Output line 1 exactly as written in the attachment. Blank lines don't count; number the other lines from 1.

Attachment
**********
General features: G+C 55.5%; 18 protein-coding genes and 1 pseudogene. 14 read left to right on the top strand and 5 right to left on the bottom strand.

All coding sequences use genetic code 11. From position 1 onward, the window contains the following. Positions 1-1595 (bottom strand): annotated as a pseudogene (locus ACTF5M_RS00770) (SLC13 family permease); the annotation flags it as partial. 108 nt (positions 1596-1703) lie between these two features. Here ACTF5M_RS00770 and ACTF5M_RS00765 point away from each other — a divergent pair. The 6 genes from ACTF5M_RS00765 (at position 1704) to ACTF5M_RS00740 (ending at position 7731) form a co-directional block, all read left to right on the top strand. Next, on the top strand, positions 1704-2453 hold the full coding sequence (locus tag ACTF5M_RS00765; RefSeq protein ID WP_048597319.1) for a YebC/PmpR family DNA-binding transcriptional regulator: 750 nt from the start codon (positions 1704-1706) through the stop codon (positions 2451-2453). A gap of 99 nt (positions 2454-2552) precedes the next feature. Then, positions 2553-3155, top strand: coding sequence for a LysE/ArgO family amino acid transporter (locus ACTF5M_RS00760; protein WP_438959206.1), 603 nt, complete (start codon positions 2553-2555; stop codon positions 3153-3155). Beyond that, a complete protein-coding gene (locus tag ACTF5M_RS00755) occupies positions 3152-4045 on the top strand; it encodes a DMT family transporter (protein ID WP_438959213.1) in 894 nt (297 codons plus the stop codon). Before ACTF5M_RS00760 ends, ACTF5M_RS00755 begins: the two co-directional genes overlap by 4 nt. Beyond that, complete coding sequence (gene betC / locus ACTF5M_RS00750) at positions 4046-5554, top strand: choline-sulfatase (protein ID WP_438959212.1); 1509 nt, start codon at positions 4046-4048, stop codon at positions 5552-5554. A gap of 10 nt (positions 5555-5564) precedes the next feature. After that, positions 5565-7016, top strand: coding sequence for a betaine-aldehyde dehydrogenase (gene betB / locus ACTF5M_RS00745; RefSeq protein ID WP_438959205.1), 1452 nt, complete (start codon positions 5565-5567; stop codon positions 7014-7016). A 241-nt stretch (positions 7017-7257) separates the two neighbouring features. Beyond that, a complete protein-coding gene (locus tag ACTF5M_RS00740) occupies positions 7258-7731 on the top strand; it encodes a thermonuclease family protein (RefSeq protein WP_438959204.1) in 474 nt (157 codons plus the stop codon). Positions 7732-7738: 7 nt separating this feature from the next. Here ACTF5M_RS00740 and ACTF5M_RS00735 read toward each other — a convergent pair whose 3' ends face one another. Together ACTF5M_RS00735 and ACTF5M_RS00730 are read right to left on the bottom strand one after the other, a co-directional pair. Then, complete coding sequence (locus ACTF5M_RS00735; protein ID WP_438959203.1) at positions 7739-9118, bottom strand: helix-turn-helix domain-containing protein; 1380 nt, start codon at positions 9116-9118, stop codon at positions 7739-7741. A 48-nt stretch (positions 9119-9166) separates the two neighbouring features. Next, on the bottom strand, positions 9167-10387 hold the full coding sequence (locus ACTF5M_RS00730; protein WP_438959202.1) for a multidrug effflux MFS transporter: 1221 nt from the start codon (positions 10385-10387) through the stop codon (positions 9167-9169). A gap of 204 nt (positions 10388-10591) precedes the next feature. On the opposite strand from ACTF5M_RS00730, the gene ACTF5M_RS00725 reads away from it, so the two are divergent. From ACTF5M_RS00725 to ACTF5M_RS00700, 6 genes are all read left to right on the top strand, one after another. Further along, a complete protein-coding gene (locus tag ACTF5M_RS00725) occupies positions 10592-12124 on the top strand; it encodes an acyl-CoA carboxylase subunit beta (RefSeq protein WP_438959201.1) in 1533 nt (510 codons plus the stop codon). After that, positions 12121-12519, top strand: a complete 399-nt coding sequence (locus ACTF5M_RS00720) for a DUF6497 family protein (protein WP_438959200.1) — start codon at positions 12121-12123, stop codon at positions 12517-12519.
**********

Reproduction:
General features: G+C 55.5%; 18 protein-coding genes and 1 pseudogene. 14 read left to right on the top strand and 5 right to left on the bottom strand.